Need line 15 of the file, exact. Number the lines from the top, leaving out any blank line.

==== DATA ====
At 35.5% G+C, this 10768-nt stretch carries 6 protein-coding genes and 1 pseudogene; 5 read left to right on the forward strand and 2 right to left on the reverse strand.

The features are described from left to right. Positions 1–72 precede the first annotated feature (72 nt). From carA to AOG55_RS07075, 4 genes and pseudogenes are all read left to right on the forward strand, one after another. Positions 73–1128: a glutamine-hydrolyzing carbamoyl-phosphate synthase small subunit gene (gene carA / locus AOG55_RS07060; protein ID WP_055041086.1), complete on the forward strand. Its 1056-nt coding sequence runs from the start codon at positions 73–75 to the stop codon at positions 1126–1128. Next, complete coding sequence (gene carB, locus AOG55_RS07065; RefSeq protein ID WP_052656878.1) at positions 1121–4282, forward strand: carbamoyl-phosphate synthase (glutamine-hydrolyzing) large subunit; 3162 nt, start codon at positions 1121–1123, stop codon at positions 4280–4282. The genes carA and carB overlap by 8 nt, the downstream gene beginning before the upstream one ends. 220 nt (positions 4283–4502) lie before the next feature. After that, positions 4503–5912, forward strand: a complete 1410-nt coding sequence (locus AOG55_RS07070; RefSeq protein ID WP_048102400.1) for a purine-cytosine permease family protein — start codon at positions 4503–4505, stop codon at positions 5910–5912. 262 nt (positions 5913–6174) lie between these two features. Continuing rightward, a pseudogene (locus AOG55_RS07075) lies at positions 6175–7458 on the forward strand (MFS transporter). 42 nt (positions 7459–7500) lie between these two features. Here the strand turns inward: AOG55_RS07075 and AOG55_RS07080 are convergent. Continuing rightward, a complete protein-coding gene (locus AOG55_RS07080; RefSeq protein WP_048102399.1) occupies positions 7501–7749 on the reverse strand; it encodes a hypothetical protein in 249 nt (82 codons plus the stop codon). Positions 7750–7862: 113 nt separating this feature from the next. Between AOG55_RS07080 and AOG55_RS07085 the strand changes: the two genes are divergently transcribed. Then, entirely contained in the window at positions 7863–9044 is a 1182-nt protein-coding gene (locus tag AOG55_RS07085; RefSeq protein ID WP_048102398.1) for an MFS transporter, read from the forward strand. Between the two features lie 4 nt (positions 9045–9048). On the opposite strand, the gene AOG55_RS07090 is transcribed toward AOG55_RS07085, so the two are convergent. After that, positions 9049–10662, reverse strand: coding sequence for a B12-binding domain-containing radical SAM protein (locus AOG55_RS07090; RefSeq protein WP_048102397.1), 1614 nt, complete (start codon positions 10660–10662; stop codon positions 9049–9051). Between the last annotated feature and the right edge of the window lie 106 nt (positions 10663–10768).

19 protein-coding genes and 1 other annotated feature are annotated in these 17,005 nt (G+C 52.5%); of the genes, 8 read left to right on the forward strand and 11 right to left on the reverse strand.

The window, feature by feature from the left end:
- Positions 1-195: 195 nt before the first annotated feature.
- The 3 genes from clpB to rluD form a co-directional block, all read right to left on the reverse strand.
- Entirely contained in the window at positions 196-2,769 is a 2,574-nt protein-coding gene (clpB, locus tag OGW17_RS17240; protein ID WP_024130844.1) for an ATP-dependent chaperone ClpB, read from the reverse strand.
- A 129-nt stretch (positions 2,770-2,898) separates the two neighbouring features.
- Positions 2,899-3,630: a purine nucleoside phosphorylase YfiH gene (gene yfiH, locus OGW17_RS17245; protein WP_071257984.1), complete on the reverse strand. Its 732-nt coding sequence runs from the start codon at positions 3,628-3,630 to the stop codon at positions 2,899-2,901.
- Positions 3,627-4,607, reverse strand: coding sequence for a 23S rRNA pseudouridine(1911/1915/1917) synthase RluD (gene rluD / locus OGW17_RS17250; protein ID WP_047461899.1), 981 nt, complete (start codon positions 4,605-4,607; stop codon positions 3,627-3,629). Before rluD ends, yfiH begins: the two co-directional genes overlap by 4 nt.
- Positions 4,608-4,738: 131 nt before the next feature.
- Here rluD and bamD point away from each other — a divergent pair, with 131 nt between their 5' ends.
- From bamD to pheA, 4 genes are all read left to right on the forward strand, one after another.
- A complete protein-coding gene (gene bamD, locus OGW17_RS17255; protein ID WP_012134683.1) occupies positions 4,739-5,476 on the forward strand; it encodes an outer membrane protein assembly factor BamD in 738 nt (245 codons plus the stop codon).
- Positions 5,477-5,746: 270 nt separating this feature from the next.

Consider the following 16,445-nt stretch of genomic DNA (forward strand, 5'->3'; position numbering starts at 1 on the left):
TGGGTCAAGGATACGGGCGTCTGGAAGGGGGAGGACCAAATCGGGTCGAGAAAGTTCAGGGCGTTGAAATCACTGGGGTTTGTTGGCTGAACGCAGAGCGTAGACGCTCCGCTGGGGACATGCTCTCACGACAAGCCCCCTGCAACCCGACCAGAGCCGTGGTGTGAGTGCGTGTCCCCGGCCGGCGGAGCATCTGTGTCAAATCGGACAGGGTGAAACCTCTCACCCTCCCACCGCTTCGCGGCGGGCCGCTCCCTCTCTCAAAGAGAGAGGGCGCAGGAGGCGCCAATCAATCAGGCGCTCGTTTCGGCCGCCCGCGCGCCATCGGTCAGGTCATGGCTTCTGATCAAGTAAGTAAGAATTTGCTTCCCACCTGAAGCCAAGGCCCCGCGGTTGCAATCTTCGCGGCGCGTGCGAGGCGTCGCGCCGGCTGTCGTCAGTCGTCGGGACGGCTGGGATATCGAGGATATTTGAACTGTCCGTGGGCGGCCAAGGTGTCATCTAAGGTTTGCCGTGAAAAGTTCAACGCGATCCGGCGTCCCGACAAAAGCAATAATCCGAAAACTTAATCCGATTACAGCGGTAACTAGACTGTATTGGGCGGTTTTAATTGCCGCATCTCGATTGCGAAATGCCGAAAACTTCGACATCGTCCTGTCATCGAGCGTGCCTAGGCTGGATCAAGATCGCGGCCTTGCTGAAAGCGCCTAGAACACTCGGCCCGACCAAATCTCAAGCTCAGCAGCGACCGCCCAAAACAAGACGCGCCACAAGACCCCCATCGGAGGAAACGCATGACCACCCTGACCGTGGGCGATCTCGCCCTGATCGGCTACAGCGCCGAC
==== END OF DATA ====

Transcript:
- Positions 5,477-5,746: 270 nt separating this feature from the next.